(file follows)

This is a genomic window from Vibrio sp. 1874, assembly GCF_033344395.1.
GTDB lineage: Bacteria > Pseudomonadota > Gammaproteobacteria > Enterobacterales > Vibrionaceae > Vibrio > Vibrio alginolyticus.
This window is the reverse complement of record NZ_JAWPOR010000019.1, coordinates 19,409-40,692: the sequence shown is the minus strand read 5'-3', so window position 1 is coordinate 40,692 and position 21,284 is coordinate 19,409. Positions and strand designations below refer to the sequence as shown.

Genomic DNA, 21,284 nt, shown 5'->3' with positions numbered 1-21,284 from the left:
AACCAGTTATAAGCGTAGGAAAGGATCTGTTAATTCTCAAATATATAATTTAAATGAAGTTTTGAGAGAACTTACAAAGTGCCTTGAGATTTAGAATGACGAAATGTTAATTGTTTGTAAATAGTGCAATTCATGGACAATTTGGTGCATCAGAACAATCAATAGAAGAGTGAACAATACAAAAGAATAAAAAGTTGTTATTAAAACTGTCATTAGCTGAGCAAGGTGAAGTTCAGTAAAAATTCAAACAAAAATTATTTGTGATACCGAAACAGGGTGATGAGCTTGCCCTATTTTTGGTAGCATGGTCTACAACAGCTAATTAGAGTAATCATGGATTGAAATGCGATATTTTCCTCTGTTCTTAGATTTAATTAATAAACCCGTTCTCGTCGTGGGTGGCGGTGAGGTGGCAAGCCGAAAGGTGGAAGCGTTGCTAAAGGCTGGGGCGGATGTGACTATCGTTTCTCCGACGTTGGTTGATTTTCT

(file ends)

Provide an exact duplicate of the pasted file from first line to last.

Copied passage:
This is a genomic window from Vibrio sp. 1874, assembly GCF_033344395.1.
GTDB lineage: Bacteria > Pseudomonadota > Gammaproteobacteria > Enterobacterales > Vibrionaceae > Vibrio > Vibrio alginolyticus.
This window is the reverse complement of record NZ_JAWPOR010000019.1, coordinates 19,409-40,692: the sequence shown is the minus strand read 5'-3', so window position 1 is coordinate 40,692 and position 21,284 is coordinate 19,409. Positions and strand designations below refer to the sequence as shown.

Genomic DNA, 21,284 nt, shown 5'->3' with positions numbered 1-21,284 from the left:
AACCAGTTATAAGCGTAGGAAAGGATCTGTTAATTCTCAAATATATAATTTAAATGAAGTTTTGAGAGAACTTACAAAGTGCCTTGAGATTTAGAATGACGAAATGTTAATTGTTTGTAAATAGTGCAATTCATGGACAATTTGGTGCATCAGAACAATCAATAGAAGAGTGAACAATACAAAAGAATAAAAAGTTGTTATTAAAACTGTCATTAGCTGAGCAAGGTGAAGTTCAGTAAAAATTCAAACAAAAATTATTTGTGATACCGAAACAGGGTGATGAGCTTGCCCTATTTTTGGTAGCATGGTCTACAACAGCTAATTAGAGTAATCATGGATTGAAATGCGATATTTTCCTCTGTTCTTAGATTTAATTAATAAACCCGTTCTCGTCGTGGGTGGCGGTGAGGTGGCAAGCCGAAAGGTGGAAGCGTTGCTAAAGGCTGGGGCGGATGTGACTATCGTTTCTCCGACGTTGGTTGATTTTCT